COMPLAINING is not my strong suit. Don’t get me wrong, I can moan with the best of them, but actually confronting someone with a complaint, no matter how genuine, is just not my thing.
I leave my wife to do the complaining.
She constantly amazes me with her complaining prowess. She’s a natural-born complainer. Not of the moaning variety, but the “this is not good enough, I want to see the manager” variety. And she almost always wins.
She took the kids to the cinema the other day. They all went to see Cars 2. There wasn’t much change out of £30 for the jaunt but all seemed to go pretty well.
The children enjoyed the movie, as did she. The only minor disturbance was the appearance of a moth at the side of the screen. It flew about for a few minutes before settling on the wall.
As she left the theatre at the end of the movie, one of the attendants asked if she enjoyed the show.
“Yes,” she said, “but some of it was spoiled by a moth on the screen.”
She then added: “Can we have some vouchers as compensation?”
The cheek of the woman.
“Did he hit you?”I asked.
“No, he gave us our money back.”
I wouldn’t have said a thing. If a dog had urinated on the screen and barked throughout the performance I’d probably have kept my mouth shut.
My wife gets a fist-full of fivers for a moth!
She repeated the feat the other day.
We went out for Sunday dinner with the kids. She opted for the “vegetable roast”.
The kids went for beef and I went for pork. The vegetables were served separately.
There weren’t enough carrots. She spoke to the waitress who was apologetic and brought over another bowl of carrots.
My wife was hungry. She nicked a couple of slices of pork off my plate. She then devoured her meal.
As we were finishing off, my wife remarked that her “vegetable roast” wasn’t really a roast, but a plate of cooked vegetables.
“I was expecting something like a nut roast,” she said. “But this was a Sunday dinner without meat. I’m going to speak to the manager.”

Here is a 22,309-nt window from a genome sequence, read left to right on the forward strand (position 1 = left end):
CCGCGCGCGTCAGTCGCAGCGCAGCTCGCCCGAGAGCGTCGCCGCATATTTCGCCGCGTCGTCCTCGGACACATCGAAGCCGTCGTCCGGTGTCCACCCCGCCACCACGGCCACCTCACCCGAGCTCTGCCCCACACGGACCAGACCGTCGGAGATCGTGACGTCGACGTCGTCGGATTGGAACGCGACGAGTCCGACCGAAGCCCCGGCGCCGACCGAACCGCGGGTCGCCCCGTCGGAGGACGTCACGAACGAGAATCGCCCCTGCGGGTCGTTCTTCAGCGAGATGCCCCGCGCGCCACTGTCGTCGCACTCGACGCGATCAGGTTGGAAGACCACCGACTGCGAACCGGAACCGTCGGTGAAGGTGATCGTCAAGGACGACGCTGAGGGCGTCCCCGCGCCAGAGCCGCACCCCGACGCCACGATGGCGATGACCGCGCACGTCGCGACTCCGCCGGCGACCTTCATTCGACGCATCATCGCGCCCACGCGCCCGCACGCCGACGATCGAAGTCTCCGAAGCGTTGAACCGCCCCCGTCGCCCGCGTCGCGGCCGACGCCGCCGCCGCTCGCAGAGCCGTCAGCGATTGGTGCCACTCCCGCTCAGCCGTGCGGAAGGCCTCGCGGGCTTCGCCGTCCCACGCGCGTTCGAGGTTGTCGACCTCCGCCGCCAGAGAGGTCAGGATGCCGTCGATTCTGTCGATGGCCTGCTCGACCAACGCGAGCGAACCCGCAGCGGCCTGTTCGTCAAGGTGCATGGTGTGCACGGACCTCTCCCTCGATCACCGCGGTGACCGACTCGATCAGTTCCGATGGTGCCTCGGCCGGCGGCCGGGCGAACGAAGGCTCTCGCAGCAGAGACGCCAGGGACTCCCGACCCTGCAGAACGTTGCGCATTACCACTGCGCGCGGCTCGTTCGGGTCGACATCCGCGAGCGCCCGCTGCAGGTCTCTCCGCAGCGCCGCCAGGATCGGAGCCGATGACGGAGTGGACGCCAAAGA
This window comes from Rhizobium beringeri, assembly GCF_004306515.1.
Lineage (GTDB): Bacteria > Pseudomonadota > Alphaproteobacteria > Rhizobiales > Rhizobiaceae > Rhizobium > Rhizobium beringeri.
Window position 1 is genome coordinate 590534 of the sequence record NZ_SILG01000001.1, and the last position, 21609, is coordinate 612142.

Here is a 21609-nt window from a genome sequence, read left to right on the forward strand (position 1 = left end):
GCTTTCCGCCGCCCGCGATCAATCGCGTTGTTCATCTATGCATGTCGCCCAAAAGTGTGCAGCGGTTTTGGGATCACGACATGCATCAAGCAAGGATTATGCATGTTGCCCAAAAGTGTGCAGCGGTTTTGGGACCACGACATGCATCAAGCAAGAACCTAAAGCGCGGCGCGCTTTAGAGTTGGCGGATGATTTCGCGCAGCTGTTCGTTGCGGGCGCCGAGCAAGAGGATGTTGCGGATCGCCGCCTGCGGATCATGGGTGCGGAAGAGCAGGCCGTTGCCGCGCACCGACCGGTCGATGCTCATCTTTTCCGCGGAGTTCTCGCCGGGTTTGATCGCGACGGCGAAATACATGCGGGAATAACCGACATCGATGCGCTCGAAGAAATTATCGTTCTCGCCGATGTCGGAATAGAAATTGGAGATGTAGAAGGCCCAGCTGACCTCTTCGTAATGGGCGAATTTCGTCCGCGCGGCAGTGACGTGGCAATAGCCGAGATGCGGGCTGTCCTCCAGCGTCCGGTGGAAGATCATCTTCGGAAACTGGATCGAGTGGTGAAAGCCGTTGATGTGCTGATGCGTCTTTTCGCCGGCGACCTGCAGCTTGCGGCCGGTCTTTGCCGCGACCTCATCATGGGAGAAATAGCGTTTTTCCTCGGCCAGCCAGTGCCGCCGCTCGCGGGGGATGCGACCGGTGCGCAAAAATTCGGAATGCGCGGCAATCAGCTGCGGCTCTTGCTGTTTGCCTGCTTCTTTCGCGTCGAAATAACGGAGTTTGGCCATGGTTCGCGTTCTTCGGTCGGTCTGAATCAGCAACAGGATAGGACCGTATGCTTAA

“But you ate everything!” I protested. “Even half of mine. You’ll get us chucked out.”
As she went to the bar to complain, I did what all supportive husbands do and said: “C’mon kids” and ushered them quickly out of the pub to the car.
Result? She got her money back.
While you’re reading this you’re probably thinking I’m a coward who hates confrontation. And you’d be close. I think of myself as just an unlucky complainer.
Once when eating at a restaurant in Seahouses, I pointed out that the fish fingers served to my son contained black bits. The waitress took them away and I ordered another meal for the boy. All was fine.
The bill came to around £70 but the bill included a charge for the returned fish fingers.
What to do? If it had been my wife complaining, the charge would have been waived and we’d have left with a few £5-off vouchers for our next meal.
It was only the small matter of few quid so I pointed out her error and asked the waitress to knock the fingers off the bill.
She said she’d speak to the manager.
She returned. “I’m sorry, you have to pay the full bill. You were served the fish fingers.”
Do I pay, or do the unthinkable and make a stand? I made a stand. “I’d like to speak to the manager,” I said.
Out he came and I explained how we’d ordered several meals but the fish fingers were off, and we wouldn’t be paying for them.
He was having none of it. “Pay,” he said, “or I’ll get the police.”
Ah, I thought, he’s calling my bluff. “I’m happy to pay for everything else,” I said, “but I’m not paying for the fish fingers. If you have to get the police then get them. But I’m not budging.” A defiant speech – Churchillian, some might say.
He called the police.
They arrived and I was ushered into a backroom, where I was interrogated over the fish fingers. I escaped with a verbal warning.
The only saving grace was I never did pay for the fish fingers.
But, for obvious reasons, I now leave the complaining to the wife. Fish Finger-Gate haunts me to this day.